Follow the steps in the video below to collect order status throughout the manufacturing process.Once you do that, you can find the location of any order on the shop floor, and the employee who touched it last. (scroll down for video)
Here’s how it works.
Employees scan order numbers (just once) at each workstation on the stop floor. Those scans go into the Standard Time software in real-time. Managers can then type in an order number and know exactly where it is.
This all happens because each barcode scanner has a unique prefix programmed into it. (Consult your user’s guide) The prefixes contain several user-defined values that indicate where that scanner is located in the organization. You set which building, department, assembly line, workstation, or stage the scan originates from. When employees scan order numbers, all that information is available to you. You now know exactly where any order is.
This order status feature is not related to time tracking. You could also track time if you wanted to, but that is optional. You could simply track order status, as a minimal effort, and then later begin tracking time for each scan.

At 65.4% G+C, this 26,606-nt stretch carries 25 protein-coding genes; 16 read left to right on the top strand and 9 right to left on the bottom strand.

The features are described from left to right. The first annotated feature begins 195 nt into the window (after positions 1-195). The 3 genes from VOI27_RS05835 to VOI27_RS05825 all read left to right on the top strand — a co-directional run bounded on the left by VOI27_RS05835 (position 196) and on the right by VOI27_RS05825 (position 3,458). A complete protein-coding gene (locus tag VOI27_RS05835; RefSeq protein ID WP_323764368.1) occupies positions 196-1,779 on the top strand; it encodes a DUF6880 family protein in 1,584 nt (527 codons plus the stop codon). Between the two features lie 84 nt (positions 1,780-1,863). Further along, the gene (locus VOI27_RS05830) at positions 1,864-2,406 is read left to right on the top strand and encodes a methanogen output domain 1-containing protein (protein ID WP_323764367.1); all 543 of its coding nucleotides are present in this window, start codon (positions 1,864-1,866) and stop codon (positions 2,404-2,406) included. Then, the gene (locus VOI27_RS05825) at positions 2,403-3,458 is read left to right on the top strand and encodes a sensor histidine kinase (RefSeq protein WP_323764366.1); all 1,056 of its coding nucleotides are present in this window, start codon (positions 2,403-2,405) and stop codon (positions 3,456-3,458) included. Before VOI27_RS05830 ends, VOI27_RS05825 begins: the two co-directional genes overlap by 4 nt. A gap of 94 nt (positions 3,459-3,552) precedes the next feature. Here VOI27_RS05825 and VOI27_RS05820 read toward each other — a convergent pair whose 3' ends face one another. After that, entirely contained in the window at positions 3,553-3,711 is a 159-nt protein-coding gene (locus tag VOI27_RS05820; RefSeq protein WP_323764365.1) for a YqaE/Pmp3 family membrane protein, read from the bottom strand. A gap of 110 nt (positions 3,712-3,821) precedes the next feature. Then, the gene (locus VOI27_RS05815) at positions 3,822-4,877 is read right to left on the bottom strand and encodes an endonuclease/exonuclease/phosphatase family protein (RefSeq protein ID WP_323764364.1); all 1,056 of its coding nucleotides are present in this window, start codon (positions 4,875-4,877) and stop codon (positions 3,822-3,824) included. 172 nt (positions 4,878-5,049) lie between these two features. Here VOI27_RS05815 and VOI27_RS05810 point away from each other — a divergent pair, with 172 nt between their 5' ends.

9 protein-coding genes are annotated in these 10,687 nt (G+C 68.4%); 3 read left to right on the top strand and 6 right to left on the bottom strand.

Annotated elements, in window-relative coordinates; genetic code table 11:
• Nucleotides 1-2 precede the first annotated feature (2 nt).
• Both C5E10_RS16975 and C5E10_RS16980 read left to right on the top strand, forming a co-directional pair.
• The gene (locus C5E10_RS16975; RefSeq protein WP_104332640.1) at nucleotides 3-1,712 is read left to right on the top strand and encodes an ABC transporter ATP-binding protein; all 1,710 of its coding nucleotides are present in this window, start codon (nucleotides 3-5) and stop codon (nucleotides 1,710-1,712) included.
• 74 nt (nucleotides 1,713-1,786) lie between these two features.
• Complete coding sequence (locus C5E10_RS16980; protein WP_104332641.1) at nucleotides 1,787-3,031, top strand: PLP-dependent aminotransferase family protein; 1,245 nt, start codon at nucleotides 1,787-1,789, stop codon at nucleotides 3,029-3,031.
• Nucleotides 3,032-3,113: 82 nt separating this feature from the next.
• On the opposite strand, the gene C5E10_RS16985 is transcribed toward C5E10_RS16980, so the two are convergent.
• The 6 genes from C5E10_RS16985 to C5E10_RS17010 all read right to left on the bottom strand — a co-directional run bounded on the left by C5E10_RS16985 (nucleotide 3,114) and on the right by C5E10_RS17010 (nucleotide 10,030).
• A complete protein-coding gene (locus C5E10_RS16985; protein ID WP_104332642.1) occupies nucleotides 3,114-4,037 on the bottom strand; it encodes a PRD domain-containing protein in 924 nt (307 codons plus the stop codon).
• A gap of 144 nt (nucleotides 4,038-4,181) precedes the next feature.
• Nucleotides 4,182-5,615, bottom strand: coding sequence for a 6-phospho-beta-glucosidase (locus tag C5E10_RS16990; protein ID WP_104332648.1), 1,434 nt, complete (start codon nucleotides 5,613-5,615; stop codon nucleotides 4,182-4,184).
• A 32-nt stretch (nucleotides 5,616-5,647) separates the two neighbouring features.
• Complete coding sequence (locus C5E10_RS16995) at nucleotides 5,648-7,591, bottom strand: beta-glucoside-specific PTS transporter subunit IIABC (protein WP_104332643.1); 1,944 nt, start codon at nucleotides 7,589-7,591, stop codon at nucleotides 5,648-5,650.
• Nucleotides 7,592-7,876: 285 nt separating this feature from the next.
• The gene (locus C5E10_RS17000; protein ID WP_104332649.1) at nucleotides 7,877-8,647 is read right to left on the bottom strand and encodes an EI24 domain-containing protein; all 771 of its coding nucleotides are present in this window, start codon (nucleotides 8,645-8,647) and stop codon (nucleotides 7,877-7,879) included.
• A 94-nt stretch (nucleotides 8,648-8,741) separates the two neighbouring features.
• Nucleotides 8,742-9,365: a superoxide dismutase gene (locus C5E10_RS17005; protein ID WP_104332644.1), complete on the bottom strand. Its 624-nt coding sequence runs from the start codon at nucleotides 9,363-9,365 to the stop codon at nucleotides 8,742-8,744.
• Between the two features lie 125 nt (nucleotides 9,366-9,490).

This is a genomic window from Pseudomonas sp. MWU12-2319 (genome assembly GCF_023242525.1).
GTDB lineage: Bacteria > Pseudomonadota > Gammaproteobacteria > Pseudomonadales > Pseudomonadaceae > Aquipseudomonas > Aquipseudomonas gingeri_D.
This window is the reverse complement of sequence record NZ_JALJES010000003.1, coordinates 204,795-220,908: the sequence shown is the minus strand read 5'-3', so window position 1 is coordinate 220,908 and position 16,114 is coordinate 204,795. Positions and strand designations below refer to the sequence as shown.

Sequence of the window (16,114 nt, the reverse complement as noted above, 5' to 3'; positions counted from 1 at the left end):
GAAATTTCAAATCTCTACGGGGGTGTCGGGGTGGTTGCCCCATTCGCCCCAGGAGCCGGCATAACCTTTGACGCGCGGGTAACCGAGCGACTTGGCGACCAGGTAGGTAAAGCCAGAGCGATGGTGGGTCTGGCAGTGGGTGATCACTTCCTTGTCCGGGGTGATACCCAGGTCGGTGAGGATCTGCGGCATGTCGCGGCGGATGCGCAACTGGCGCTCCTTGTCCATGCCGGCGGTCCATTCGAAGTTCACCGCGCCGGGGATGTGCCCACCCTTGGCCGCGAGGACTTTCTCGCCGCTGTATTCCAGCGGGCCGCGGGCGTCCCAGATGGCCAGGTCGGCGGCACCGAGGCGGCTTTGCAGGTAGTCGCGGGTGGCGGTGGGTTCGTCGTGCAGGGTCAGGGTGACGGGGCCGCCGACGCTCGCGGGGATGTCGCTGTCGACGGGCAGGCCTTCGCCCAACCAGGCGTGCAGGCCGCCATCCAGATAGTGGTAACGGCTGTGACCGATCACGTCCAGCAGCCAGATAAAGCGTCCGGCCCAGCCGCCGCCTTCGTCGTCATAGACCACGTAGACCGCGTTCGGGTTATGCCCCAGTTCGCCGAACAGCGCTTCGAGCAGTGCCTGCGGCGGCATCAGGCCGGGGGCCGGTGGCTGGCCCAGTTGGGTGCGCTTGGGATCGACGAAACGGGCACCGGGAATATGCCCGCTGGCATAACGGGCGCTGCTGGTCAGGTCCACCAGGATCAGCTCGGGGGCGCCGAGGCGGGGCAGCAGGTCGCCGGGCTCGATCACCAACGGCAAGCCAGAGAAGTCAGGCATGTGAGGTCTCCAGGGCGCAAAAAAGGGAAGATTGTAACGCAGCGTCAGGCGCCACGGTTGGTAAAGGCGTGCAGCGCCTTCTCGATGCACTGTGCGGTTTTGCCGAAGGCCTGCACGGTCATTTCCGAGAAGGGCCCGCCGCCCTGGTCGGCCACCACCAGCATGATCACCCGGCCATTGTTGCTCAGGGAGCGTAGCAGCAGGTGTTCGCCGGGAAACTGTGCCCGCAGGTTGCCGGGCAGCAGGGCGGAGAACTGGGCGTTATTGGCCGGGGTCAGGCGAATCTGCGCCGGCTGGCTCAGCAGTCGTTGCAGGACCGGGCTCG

Barcoding is easy. Just slap a barcode or RFID on every box. If that box holds materials, you’re tracking what’s used in manufacturing. If that box holds a product, you’re tracking time spent manufacturing and developing it. Easy. Scroll down for the video below.
Barcodes and RFID tags let you collect these ten things:
The time each employee spends on the factory floor or the warehouse
The time each product takes to manufacture, package, and ship
The time each task takes
The time you spend on each kind of work
How many items pass through your assembly line, building, department, or whole operation
How many times you touch a single item
The times of day you’re doing most of the work
The materials you’re putting into products
The expenses you’re incurring
The percent complete each product is currently at
Wouldn’t you like to have that information? If so, watch this video and then go out to www.stdtime.com/barcode.htm. You’ll find resources to help. To start, you’ll see the very basics of time tracking with RFID and barcode labels. Then, you’ll step up to more advanced techniques that let you collect time and materials, and use percent gauges to motivate employees to finish up jobs quickly.